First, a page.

According to experts who have already expressed their opinion on the new law, it is possible that later foreign accounts under the jurisdiction of countries that support sanctions against Russia can be frozen. Assets can be confiscated as property that is earned on criminal or illegal way. The Spanish authorities have the same experience, for example, Spain converts property of Russian mafia, accused of money laundering.

Please, read our material about the forthcoming report and how it threatens Russia.

Mitigating the Russian challenge
 

mikenova shared this story from News from EUobserver.

“It is time”, the USSR leader Mikhail Gorbachev said in a 1989 speech, “to consign to oblivion the Cold War postulates when Europe was viewed as an arena of confrontation divided into ‘spheres of influence’.”

In place of old rivalries, Gorbachev laid out his vision of a “common European home”. Russia and Europe, he declared optimistically, should work together “to transform international relations in the spirit of humanism, equality and justice”.

Fast forward to 2017, and it is clear that things have not quite gone according to plan.

Gorbachev is defending Russia’s takeover of Crimea. For the first time since the Cold War, Nato is opening new command centres in Europe.

The stakes involved in the EU-Russia relationship are still high.

The EU is the most important investor in Russia, as well as its largest trading partner. Moscow, for its part, remains a crucial energy and security player for Europe.

Yet at the core of the Russia-EU confrontation lies the fundamental disagreement over values and geopolitical zones of influence. Those differences are unlikely to be bridged soon.

The EU, built on the values of interdependence and liberal norms, is willing to engage with Moscow, but with strings attached. To access the community’s perks – closer economic links, visa-free travel – the Kremlin is expected to abide by international laws and embrace liberalisation at home.

To Russia’s leadership, those conditions are unacceptable. It sees its neighbourhood as the bulwark against Nato expansion and the wave of ‘colour’ revolutions. As for domestic liberalisation, it would destroy Vladimir Putin’s regime, or, at least, seriously undermine it.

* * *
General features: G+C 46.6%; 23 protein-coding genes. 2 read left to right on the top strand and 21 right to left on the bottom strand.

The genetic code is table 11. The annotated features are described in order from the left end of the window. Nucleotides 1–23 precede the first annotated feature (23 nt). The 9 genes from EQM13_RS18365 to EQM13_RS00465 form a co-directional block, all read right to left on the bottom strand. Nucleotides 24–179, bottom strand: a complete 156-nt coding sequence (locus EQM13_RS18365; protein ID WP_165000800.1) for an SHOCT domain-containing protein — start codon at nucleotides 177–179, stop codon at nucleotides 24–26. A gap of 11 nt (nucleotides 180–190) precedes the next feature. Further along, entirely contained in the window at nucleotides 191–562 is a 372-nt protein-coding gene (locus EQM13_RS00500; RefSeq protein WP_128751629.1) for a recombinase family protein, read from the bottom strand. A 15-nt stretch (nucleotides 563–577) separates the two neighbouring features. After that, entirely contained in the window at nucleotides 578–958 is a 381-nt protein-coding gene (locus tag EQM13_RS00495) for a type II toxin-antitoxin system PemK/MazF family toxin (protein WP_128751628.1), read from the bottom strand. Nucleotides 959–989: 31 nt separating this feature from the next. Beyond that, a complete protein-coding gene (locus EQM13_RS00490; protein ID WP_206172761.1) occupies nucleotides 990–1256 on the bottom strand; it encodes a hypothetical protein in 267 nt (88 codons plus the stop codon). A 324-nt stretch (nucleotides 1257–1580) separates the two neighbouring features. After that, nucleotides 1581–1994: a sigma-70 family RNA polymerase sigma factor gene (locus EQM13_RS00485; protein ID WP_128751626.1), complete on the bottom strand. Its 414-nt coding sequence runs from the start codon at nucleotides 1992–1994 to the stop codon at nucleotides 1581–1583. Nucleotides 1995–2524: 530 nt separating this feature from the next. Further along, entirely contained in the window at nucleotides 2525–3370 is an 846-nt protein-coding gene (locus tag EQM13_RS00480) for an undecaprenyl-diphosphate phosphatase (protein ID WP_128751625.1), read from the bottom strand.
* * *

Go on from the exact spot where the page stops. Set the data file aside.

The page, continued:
It is against this context that Russia’s attempts to stoke troubles in Europe should be considered.

Carrot vs Stick

To deter Russia, the EU global strategy recommends, member-states, above all, must “strengthen the EU and enhance the resilience of our eastern neighbours”.

The conspicuity of this observation doesn’t render it any less relevant. Russian leadership values strength and preys on weakness.

Show the Kremlin that you cannot use a stick, and it will wrestle the carrot out of your hands.

Thus, the most obvious thing the EU can do is to enhance its defensive capabilities. That means protecting eastern flunk, while also improving military mobility. Boosting cyber defence, too, is crucial, given recent attacks on Europe’s infrastructure.

Response to Russian meddling in European politics, though, is a more nuanced challenge. Concerns over Moscow’s malignant campaign – via TV, social media and financing of populist parties – are valid.

Yet it is also crucial to keep cool when confronting Russian propaganda.

The Kremlin’s aim, as the US example showed, is to sow discord within Western politics, not necessarily to achieve a concrete electoral outcome.

That is why media panic – and attaching the ‘Putin’s stooge’ label to any anti-establishment cause – only plays into Moscow’s hands.

The best way to deal with the Kremlin’s meddling, therefore, is treating it more as a security issue than a political one.

Western agencies have learned about Russia’s web campaign, so they can tackle it with considerable success in future. Reforms to increase transparency in party financing, likewise, is a useful step.

To bring Russia around to the idea of a common future on European terms requires demonstrating calm resolve. Moscow must understand that, despite its tricks, the EU’s institutions will continue to work as normal.

Making cooperation pay

But while Europe must demonstrate firmness, it is equally important to show what Moscow can gain by cooperating.

A deterrence-only approach to the Kremlin will only amplify its exuberance, leading to an endless ‘action-response’ cycle.

So, how can Russia be induced to cooperate?